Although Groton-based Electric Boat Co. (above) might be cutting as many as 2,400 jobs, those losses could be tempered by economic and job growth in the rest of southeastern Connecticut.

It’s been a rough year for southeastern Connecticut, but experts on the economy and real estate believe the effects of the recent announcement that up to 2,400 jobs could be cut from Electric Boat Co. may be tempered by economic and job growth in the rest of the region.

“Is it a death blow? No,” said Peter Gioia, chief economist for the Connecticut Business & Industry Association.

The submarine builder announced last week that 2,400 jobs are at stake, and that the company could eliminate half its workforce in coming years. Most of the 2,400 jobs will be cut from the shipyard in Groton, but 500 to 600 will be cut from its facility in Rhode Island, according to the Associated Press. Decreases in contracts to make Navy submarines and a policy that has the Navy doing repair work at its own shipyards were pinpointed as reasons for the cuts.

The news follows the possible closure, then salvation, of the Naval Submarine Base New London in Groton. The announcement also comes after news that Foxwoods Resort Casino in Mashantucket will build a $700 million, 2 million-square-foot addition that is expected to provide another 2,300 jobs. Also, eastern Connecticut is seeing better job growth than the rest of the state, and other major employers, like pharmaceutical giant Pfizer Inc., expect to remain steady next year, according to John Bolduc, executive vice president of the Eastern Connecticut Association of Realtors.

“One of the things about the southeastern Connecticut economy is that it’s much more diversified than it used to be,” he said. “We’ve got the tourism industry; we’ve got the casinos.”

And although the Foxwoods expansion will not be completed until 2008, it will add about 1,800 construction jobs to the region in the meantime, Bolduc said.

“I think the economy will absorb a good part of [the layoffs],” he said.

‘Tight Enough’

The announcement of the layoffs may have a slight effect on real estate, but the market responds to demographics, and baby boomers and their children will continue to drive the market.

Also, none of the sectors in that market – commercial, industrial and residential real estate – are overbuilt, Gioia said.

“Nothing’s overbuilt. That reduces the [impact] somewhat,” he said. “The supply conditions are tight enough.”

The real estate market is slowing anyway as interest rates grow, so it will be difficult to determine how much of an impact the layoffs will have, Gioia said.

Sales in 2006 are expected to be slightly slower than in the past few years, Bolduc said. Inventory has been growing in the region, and the Eastern Connecticut Association of Realtors expects a 4 percent increase in value, less than in the past few years. But a leveling-off could be good for the market, according to Bolduc.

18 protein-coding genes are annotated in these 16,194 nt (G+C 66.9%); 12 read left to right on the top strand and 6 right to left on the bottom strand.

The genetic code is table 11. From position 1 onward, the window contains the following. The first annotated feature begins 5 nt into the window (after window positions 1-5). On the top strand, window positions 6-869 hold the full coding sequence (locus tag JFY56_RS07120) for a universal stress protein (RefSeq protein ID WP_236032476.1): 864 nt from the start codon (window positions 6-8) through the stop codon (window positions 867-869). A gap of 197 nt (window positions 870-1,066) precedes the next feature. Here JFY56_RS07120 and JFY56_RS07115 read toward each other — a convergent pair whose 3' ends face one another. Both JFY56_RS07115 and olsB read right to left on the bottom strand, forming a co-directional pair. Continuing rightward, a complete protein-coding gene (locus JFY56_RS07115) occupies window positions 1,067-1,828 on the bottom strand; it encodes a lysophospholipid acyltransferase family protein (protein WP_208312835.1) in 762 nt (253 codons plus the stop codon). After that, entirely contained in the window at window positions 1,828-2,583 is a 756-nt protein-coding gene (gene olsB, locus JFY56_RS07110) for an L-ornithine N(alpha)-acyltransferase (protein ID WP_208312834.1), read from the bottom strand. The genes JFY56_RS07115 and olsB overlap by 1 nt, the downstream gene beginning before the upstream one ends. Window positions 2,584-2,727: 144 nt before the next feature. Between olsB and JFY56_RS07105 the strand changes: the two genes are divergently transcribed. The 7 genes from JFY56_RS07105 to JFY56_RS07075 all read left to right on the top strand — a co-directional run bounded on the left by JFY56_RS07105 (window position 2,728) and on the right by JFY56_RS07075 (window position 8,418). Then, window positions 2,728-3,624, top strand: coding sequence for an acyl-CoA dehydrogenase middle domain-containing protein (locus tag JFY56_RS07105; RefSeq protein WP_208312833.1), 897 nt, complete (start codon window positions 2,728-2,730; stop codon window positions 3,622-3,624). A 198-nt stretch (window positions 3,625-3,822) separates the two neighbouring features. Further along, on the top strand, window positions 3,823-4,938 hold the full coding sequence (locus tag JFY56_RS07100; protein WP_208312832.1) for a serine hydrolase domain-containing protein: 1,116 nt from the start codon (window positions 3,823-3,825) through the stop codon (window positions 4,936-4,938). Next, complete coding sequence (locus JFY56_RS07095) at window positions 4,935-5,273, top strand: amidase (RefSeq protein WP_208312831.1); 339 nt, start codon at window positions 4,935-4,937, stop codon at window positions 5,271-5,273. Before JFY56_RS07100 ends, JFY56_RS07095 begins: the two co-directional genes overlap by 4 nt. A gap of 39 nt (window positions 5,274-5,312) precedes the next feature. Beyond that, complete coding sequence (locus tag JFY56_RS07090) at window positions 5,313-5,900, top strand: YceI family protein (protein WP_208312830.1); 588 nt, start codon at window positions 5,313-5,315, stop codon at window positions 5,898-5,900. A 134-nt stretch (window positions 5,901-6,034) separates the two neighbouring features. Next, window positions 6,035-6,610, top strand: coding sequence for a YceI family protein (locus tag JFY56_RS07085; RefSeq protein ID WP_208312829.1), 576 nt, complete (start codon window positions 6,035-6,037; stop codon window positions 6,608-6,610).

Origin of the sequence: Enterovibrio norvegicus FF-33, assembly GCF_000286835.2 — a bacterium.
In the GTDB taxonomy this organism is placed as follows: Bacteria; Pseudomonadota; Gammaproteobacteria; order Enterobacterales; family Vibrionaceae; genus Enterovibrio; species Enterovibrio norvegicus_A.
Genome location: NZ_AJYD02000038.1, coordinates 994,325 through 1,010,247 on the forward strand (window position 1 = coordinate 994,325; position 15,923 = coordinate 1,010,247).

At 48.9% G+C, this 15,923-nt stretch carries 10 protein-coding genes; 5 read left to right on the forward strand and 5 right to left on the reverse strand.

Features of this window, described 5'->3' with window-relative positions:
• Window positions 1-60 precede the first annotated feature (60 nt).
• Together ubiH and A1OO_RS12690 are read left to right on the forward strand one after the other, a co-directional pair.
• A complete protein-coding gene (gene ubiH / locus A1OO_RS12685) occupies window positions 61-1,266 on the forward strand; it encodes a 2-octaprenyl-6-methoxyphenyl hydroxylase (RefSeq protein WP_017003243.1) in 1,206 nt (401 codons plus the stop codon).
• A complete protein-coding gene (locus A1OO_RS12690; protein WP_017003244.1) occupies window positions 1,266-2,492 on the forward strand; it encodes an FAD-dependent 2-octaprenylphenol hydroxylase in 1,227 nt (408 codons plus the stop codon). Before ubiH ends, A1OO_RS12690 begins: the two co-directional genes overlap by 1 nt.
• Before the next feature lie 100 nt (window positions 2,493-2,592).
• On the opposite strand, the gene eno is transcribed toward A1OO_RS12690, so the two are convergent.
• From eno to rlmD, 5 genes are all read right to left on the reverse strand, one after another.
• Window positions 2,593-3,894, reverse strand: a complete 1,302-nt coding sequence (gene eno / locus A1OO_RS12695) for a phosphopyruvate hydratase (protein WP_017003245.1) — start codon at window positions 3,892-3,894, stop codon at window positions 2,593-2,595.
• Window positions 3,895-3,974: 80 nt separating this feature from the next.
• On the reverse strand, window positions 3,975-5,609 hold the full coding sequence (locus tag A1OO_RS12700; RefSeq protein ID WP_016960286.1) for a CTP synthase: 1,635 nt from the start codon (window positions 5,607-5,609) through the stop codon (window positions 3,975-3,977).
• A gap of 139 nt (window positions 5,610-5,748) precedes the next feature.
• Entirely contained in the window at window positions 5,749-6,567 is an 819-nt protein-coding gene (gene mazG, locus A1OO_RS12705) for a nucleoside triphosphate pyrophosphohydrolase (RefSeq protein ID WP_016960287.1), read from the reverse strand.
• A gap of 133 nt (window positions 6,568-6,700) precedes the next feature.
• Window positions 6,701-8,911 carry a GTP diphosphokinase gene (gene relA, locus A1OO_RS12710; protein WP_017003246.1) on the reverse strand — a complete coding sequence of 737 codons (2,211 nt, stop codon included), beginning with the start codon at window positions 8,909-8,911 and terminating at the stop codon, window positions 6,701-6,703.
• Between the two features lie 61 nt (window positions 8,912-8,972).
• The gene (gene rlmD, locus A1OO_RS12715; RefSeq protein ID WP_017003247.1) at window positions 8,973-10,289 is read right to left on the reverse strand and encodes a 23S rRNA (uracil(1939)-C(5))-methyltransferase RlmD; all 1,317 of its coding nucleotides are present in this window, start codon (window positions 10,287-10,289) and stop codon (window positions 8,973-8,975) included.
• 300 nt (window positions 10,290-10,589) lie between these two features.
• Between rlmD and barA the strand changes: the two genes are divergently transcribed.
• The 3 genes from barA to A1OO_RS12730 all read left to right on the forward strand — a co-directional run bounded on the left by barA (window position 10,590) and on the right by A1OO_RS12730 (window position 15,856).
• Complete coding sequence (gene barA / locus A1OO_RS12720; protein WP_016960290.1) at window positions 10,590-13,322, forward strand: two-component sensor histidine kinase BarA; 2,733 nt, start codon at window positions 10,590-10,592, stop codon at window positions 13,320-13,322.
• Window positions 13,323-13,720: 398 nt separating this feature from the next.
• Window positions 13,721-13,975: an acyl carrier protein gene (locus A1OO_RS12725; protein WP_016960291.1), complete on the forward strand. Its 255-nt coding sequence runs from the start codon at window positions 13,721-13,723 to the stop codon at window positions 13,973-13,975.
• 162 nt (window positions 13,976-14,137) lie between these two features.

“That’s healthy. That’s good,” he noted.

Still, the announcement of the layoffs is not a small one for the region, and it will certainly affect southeastern Connecticut in some way, Gioia said.

“This is a serious layoff,” he said.

Some congressmen from Connecticut and Rhode Island are trying to spur submarine manufacturing, but the likelihood of them saving the jobs is not high, according to Gioia. While politicians were successful in saving the submarine base, dealing with military contracts is much more complicated.

“These layoffs are, unfortunately, likely to stick,” Gioia said.

Gov. M. Jodi Rell is one of the politicians fighting the layoffs.

“Let me say first that we fought the sub base closure – and we will fight these job cuts as well,” she said in a prepared statement about the layoffs. “We won on the sub base, and I intend to win on this one.

“These job cuts are not just numbers in a press release, they are valuable workers – workers who have families counting on them and families who do not welcome this news at any time, let alone at the holidays.

“I cannot fathom the decision-making in Washington, D.C.”

Rell also wrote a letter to Gordon R. England, secretary of the Navy, urging him to reconsider the policy that would redirect submarine repair work to the Navy’s own shipyards.

“First and foremost, the unilateral decision to award this work to the four NAVSEA [Naval Sea Systems Command] shipyards in Maine, Virginia, Washington and Hawaii must be reconsidered,” Rell wrote. “The work should be awarded on the basis of lowest cost and most responsible bidder – just as any government contract should be awarded – rather than giving preferential treatment to particular facilities.

“I am also deeply frustrated and disturbed that this decision runs counter in every respect to the one of the major reasons cited by the Base Realignment and Closure Commission for keeping [Groton’s submarine base] open: the unique and irreplaceable synergy that exists between the base and EB, just a few miles up the Thames River.”

Electric Boat President John Casey told the AP that the decision to cut up to 20 percent of his workforce next year was a “despicable task” but said the future of the company is at stake. Electric Boat, which is a division of General Dynamics Corp., employs 11,800 people.

After 2006, company spokesman Bob Hamilton said, the numbers get murky, but he said company projections include a 50 percent reduction if new contracts aren’t awarded. That would mean a workforce of about 6,000 in a region where submarine building is a way of life.

Submarine advocates have been pressing the Navy to boost production from about one to two ships a year, according to the AP. Projections show the nation’s submarine fleet dwindling from the mid 50s to as low as the 30s, but the Pentagon isn’t expected to release its official numbers until next spring.